Group photographs can be challenging. You may have a few in your family photo collection— unidentified headless relatives, blurred ancestors, people with phone poles sprouting from their heads.
Many times group photos are taken as an afterthought, “Quick, Quick, before everyone leaves, let’s get a picture.” We’re lucky if we get a single name hastily scrawled on the back of the picture, let alone a detailed identification of everyone in the group.
I recently took second look at my paternal grandparents’ photo collection and the unidentified groups captured in film. A few years ago Dad gave me several old black photo albums and a few envelopes of loose snapshots. My grandmother was a schoolteacher for many years, and her attention to detail shows in the neat notes written in the margins of color photos. She adds dates, places, and events, but it’s hard to name a dozen people on the margin of a 4 x 4-inch print.
One old black photo album includes pages of farms and farmers alongside snapshots of happy couples picnicking and sober young men in army uniforms. A sepia snapshot shows “Corp.” Walter G. May with a group of men all standing at stern attention.
Notes in the photo album indicate that Walter was stationed at Camp Funston in Fort Riley, Kansas for basic training. I’ve learned that the camp was ground zero for the 1918 Great Pandemic that killed more people than any other disease in recorded history. Fortunately for our family, Walter’s unit, the 314th Motor Supply Train left Funston in June 1918 a few months ahead of the crises that began that autumn.
I wonder if any other men were from his hometown of Bennet, Nebraska, or if he kept in touch with them after the war. Who are these men?
I need a good, sharp digital image to share on public genealogy sites, and maybe – just, maybe – someone will spot their grandfather or uncle in the photo. To maximize my chances of success, I’ll need fast-loading web-resolution digital images, and print-quality images for anyone who might want a copy to print out for their own family research. It might also be helpful to offer a built in identification key and caption with the information I already know and my contact info. Here’s my plan for creating Group Photo Bait, designed to make it easy for people to identify people they know and respond with the information.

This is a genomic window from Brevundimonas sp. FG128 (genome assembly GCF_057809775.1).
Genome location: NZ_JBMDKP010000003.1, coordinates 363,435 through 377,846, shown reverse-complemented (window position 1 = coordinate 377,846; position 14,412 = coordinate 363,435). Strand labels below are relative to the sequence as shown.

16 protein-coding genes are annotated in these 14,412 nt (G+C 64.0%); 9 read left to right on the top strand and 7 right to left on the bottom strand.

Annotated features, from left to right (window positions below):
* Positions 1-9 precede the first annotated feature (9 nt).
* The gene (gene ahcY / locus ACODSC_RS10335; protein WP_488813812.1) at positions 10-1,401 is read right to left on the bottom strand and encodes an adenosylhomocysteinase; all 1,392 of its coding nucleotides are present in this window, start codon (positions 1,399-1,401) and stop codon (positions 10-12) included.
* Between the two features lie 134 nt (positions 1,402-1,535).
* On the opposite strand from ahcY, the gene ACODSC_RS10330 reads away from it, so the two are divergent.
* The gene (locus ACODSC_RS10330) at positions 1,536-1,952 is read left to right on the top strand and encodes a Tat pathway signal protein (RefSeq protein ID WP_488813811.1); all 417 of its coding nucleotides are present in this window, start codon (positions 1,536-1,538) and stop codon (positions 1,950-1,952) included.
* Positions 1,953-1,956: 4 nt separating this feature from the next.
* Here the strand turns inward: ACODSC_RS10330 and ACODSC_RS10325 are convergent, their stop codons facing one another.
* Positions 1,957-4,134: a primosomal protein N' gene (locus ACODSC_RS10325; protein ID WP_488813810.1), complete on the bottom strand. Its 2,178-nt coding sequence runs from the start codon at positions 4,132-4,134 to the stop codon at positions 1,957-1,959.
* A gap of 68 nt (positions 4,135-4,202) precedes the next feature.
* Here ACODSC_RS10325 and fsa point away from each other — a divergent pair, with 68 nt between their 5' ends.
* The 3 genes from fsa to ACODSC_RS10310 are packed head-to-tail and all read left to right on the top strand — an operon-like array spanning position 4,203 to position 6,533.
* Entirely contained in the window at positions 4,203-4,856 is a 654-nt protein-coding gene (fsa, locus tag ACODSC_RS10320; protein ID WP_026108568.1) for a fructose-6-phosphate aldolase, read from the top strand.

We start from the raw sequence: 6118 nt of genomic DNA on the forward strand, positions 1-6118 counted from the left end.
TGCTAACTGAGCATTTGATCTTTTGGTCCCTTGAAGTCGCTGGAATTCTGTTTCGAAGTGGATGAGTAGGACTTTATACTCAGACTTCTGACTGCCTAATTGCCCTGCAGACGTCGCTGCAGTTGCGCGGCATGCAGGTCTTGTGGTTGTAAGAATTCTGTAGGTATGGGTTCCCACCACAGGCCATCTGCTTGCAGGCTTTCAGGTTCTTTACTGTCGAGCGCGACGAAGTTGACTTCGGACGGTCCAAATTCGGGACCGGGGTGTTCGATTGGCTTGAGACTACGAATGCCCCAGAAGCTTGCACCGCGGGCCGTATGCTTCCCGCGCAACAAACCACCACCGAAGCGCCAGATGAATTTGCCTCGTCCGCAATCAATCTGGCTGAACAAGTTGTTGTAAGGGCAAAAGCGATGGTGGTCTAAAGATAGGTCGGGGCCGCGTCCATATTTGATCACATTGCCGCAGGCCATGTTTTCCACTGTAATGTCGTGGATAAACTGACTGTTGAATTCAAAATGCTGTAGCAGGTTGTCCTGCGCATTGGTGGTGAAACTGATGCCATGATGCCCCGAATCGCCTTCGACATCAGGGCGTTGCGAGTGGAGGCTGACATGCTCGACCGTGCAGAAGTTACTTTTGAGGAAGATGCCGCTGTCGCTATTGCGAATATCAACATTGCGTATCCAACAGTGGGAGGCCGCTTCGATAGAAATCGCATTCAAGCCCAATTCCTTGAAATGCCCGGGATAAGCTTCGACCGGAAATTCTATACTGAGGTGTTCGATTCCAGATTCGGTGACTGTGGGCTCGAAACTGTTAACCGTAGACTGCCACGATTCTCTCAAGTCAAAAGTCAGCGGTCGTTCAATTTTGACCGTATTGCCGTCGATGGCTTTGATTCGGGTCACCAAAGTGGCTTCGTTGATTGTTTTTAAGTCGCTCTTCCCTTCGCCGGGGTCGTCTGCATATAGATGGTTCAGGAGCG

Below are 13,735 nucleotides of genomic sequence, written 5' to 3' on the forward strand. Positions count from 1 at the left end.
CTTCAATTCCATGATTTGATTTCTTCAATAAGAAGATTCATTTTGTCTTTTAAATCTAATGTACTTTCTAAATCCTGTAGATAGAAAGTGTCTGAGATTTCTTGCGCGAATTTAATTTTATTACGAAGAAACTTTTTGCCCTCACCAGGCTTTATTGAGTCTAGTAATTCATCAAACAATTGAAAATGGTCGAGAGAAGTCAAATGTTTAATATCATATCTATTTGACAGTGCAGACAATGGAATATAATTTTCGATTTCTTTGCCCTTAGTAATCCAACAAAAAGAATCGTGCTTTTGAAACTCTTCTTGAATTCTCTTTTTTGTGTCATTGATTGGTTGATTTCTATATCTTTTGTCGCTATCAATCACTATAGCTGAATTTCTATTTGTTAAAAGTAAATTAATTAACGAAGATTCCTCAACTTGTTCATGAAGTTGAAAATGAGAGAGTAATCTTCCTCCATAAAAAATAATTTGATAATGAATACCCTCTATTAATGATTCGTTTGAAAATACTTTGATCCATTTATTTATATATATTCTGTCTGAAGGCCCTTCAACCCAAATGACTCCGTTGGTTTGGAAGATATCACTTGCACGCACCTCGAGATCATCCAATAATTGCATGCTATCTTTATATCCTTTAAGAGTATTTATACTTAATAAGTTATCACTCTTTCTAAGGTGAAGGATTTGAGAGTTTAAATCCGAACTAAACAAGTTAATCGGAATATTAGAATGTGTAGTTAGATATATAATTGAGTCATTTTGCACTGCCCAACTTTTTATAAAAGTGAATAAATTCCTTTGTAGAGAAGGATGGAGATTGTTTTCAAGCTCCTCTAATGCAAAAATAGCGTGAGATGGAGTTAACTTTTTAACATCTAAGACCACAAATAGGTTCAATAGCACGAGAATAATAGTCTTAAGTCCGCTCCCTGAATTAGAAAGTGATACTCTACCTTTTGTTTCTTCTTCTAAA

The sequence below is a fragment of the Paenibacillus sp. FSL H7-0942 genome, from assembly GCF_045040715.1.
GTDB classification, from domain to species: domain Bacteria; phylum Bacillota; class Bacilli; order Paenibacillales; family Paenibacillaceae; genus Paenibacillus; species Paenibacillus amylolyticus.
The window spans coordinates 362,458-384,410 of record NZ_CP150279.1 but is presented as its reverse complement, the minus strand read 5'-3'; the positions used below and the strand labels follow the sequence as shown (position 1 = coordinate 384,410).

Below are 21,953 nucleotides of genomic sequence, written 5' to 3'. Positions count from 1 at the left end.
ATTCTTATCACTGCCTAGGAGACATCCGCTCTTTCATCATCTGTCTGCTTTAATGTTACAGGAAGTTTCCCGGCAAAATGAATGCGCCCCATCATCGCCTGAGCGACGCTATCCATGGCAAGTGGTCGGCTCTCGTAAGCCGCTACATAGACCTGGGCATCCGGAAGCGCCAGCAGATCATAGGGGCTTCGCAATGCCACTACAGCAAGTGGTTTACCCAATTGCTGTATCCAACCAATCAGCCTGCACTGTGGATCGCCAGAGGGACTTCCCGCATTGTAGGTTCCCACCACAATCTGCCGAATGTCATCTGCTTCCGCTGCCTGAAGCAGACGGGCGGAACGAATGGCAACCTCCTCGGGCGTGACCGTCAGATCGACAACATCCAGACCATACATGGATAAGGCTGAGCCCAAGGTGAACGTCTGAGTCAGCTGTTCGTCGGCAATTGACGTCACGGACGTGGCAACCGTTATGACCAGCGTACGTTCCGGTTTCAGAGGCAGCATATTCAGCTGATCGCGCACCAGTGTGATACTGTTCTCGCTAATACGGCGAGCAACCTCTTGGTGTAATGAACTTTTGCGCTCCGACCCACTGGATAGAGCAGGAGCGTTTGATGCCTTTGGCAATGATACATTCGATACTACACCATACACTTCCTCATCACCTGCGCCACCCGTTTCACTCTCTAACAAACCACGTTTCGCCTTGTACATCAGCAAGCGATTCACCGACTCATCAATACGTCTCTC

Digitizing Group Photos
Group photos often show small individual faces that can become grainy or blurry when scanned at a low resolution and then enlarged. In this example, I am using Adobe Photoshop Elements, a popular editing tool for both Windows and Mac computers. Here’s my step-by-step process:
1. Scan each image with these settings: 1600 dpi, color, JPG (or TIFF format)
I typically use TIFF, and make a final JPG copy to share. Use the format that suits your needs and equipment. This resolution should capture detail in the small faces of a group photo. If the faces are really tiny, I bump up the resolution to 2400.
2. Open the photo in or your photo editor. If the scan is in JPG format, make a copy of the JPG to edit.
Note: I use Adobe Photoshop Lightroom 6 for my photo management and basic editing. I recommend Picasa, Apple Photos, or Adobe Lightroom because these are all non-destructive editing programs. This means that any changes are written as instructions rather than actual changes to the file, so there’s no need to work on a copy of the TIFF file. If you use a photo editing program such as Adobe Photoshop Elements, make a copy of your newly scanned JPG images before proceeding. For more info on choosing and using a photo editor, see chapter three in my book, How to Archive Family Photos.